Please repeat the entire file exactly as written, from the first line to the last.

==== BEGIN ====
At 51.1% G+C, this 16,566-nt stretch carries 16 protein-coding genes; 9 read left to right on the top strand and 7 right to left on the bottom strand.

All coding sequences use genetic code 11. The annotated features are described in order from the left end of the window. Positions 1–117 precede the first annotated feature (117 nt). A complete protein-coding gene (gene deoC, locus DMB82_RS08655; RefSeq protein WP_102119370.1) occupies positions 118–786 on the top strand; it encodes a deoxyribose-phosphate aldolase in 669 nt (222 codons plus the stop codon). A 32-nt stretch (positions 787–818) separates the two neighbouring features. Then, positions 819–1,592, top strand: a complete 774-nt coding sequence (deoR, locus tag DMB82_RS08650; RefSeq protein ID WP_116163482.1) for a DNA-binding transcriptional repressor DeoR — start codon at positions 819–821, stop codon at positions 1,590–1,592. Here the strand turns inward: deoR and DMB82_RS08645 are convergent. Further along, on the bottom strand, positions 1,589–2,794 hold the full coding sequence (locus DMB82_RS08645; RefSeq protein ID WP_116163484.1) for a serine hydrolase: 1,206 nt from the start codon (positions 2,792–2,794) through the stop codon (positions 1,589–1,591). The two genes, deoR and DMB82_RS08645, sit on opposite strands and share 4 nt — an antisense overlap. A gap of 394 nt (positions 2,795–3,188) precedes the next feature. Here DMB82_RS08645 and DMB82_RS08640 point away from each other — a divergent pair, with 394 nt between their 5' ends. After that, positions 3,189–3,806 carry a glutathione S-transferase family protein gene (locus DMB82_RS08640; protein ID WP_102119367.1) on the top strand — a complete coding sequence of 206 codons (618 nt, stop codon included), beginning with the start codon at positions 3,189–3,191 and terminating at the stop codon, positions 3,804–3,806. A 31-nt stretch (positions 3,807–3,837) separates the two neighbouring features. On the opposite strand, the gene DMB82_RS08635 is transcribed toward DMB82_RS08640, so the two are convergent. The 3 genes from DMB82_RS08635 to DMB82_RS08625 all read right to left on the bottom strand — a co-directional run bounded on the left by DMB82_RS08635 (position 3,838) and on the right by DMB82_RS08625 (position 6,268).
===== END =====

At 51.1% G+C, this 16,566-nt stretch carries 16 protein-coding genes; 9 read left to right on the top strand and 7 right to left on the bottom strand.

All coding sequences use genetic code 11. The annotated features are described in order from the left end of the window. Positions 1–117 precede the first annotated feature (117 nt). A complete protein-coding gene (gene deoC, locus DMB82_RS08655; RefSeq protein WP_102119370.1) occupies positions 118–786 on the top strand; it encodes a deoxyribose-phosphate aldolase in 669 nt (222 codons plus the stop codon). A 32-nt stretch (positions 787–818) separates the two neighbouring features. Then, positions 819–1,592, top strand: a complete 774-nt coding sequence (deoR, locus tag DMB82_RS08650; RefSeq protein ID WP_116163482.1) for a DNA-binding transcriptional repressor DeoR — start codon at positions 819–821, stop codon at positions 1,590–1,592. Here the strand turns inward: deoR and DMB82_RS08645 are convergent. Further along, on the bottom strand, positions 1,589–2,794 hold the full coding sequence (locus DMB82_RS08645; RefSeq protein ID WP_116163484.1) for a serine hydrolase: 1,206 nt from the start codon (positions 2,792–2,794) through the stop codon (positions 1,589–1,591). The two genes, deoR and DMB82_RS08645, sit on opposite strands and share 4 nt — an antisense overlap. A gap of 394 nt (positions 2,795–3,188) precedes the next feature. Here DMB82_RS08645 and DMB82_RS08640 point away from each other — a divergent pair, with 394 nt between their 5' ends. After that, positions 3,189–3,806 carry a glutathione S-transferase family protein gene (locus DMB82_RS08640; protein ID WP_102119367.1) on the top strand — a complete coding sequence of 206 codons (618 nt, stop codon included), beginning with the start codon at positions 3,189–3,191 and terminating at the stop codon, positions 3,804–3,806. A 31-nt stretch (positions 3,807–3,837) separates the two neighbouring features. On the opposite strand, the gene DMB82_RS08635 is transcribed toward DMB82_RS08640, so the two are convergent. The 3 genes from DMB82_RS08635 to DMB82_RS08625 all read right to left on the bottom strand — a co-directional run bounded on the left by DMB82_RS08635 (position 3,838) and on the right by DMB82_RS08625 (position 6,268).